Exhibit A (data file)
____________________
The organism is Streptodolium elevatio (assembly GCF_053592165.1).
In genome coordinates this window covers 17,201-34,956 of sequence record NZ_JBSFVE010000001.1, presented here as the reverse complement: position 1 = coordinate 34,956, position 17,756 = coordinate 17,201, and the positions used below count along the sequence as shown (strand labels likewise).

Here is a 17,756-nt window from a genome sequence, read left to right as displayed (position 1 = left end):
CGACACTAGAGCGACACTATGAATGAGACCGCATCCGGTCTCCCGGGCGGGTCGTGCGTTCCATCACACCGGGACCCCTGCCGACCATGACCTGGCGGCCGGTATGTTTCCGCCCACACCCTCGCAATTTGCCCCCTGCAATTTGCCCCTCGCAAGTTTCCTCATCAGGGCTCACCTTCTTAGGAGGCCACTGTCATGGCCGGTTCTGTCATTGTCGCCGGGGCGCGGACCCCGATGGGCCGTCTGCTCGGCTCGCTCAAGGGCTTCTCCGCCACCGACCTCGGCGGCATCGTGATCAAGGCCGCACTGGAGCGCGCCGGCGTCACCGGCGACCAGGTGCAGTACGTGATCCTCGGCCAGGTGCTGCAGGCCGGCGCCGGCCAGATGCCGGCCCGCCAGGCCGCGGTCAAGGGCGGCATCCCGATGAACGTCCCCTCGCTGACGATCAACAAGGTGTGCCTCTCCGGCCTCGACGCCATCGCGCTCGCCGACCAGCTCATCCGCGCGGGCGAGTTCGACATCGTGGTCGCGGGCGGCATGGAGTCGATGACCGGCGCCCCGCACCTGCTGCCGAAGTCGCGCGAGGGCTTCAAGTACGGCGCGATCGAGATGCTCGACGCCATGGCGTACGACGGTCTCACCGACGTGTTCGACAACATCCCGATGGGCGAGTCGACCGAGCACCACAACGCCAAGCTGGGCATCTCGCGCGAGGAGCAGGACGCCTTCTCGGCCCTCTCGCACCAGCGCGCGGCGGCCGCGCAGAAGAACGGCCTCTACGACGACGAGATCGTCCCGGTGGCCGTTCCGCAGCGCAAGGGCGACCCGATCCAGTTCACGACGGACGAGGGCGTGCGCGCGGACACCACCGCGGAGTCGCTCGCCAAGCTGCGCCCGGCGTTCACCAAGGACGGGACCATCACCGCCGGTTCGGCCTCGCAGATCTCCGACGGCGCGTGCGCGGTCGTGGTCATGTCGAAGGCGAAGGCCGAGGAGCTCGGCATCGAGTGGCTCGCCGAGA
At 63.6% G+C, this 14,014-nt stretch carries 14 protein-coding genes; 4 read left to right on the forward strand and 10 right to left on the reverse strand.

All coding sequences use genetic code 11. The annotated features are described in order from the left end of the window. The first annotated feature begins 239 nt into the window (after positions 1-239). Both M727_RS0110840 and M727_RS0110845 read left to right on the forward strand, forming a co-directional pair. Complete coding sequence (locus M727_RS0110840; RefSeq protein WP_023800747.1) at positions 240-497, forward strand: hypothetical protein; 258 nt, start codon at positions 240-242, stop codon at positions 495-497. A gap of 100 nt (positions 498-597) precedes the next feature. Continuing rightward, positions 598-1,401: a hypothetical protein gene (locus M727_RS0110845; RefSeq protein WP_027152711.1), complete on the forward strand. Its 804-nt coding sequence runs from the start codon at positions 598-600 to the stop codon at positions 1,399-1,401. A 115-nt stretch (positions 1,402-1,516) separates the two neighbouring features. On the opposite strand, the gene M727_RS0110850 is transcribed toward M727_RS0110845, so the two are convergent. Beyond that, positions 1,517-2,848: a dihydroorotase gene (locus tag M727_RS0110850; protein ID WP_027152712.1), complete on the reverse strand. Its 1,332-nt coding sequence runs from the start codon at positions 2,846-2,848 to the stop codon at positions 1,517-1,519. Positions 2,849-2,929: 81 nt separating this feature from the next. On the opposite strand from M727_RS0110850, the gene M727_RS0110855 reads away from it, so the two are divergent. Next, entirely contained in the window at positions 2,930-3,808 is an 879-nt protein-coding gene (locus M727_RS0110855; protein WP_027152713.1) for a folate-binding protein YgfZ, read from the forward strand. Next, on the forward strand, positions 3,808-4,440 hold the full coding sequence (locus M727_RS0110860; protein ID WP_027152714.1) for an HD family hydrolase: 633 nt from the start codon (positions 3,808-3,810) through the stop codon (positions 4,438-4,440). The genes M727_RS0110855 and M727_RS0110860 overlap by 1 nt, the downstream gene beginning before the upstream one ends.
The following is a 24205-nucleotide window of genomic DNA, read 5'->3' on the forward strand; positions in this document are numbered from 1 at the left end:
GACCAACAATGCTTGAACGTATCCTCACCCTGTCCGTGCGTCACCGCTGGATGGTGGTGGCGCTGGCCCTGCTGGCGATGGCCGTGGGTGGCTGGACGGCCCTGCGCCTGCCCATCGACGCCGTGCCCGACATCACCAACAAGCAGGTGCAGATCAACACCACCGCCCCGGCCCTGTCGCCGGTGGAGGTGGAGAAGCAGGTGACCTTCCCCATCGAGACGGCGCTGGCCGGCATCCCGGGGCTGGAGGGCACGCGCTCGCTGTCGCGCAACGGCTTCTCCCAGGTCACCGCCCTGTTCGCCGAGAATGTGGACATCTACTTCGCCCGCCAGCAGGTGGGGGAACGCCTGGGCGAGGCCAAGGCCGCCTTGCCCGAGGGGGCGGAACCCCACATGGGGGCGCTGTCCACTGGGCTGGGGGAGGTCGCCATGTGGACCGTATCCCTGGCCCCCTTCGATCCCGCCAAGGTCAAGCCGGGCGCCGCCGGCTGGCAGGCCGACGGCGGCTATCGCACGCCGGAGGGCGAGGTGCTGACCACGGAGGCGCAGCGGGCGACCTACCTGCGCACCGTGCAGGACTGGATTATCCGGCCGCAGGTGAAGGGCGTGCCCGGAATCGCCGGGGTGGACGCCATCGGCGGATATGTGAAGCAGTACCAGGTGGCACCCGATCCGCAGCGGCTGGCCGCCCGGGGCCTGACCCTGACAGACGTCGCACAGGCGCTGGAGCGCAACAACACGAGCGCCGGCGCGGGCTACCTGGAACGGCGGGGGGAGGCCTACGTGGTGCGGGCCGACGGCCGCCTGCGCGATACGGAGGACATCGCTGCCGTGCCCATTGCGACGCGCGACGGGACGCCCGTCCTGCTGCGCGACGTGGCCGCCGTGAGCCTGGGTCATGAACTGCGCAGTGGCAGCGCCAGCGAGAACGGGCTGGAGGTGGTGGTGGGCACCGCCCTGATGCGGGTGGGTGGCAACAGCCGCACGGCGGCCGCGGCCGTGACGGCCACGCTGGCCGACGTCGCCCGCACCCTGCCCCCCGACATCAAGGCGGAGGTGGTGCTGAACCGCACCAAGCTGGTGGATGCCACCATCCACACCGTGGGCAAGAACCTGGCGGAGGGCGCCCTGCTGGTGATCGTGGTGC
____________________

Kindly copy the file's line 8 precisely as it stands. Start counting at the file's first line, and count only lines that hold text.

GACCAACAATGCTTGAACGTATCCTCACCCTGTCCGTGCGTCACCGCTGGATGGTGGTGGCGCTGGCCCTGCTGGCGATGGCCGTGGGTGGCTGGACGGCCCTGCGCCTGCCCATCGACGCCGTGCCCGACATCACCAACAAGCAGGTGCAGATCAACACCACCGCCCCGGCCCTGTCGCCGGTGGAGGTGGAGAAGCAGGTGACCTTCCCCATCGAGACGGCGCTGGCCGGCATCCCGGGGCTGGAGGGCACGCGCTCGCTGTCGCGCAACGGCTTCTCCCAGGTCACCGCCCTGTTCGCCGAGAATGTGGACATCTACTTCGCCCGCCAGCAGGTGGGGGAACGCCTGGGCGAGGCCAAGGCCGCCTTGCCCGAGGGGGCGGAACCCCACATGGGGGCGCTGTCCACTGGGCTGGGGGAGGTCGCCATGTGGACCGTATCCCTGGCCCCCTTCGATCCCGCCAAGGTCAAGCCGGGCGCCGCCGGCTGGCAGGCCGACGGCGGCTATCGCACGCCGGAGGGCGAGGTGCTGACCACGGAGGCGCAGCGGGCGACCTACCTGCGCACCGTGCAGGACTGGATTATCCGGCCGCAGGTGAAGGGCGTGCCCGGAATCGCCGGGGTGGACGCCATCGGCGGATATGTGAAGCAGTACCAGGTGGCACCCGATCCGCAGCGGCTGGCCGCCCGGGGCCTGACCCTGACAGACGTCGCACAGGCGCTGGAGCGCAACAACACGAGCGCCGGCGCGGGCTACCTGGAACGGCGGGGGGAGGCCTACGTGGTGCGGGCCGACGGCCGCCTGCGCGATACGGAGGACATCGCTGCCGTGCCCATTGCGACGCGCGACGGGACGCCCGTCCTGCTGCGCGACGTGGCCGCCGTGAGCCTGGGTCATGAACTGCGCAGTGGCAGCGCCAGCGAGAACGGGCTGGAGGTGGTGGTGGGCACCGCCCTGATGCGGGTGGGTGGCAACAGCCGCACGGCGGCCGCGGCCGTGACGGCCACGCTGGCCGACGTCGCCCGCACCCTGCCCCCCGACATCAAGGCGGAGGTGGTGCTGAACCGCACCAAGCTGGTGGATGCCACCATCCACACCGTGGGCAAGAACCTGGCGGAGGGCGCCCTGCTGGTGATCGTGGTGC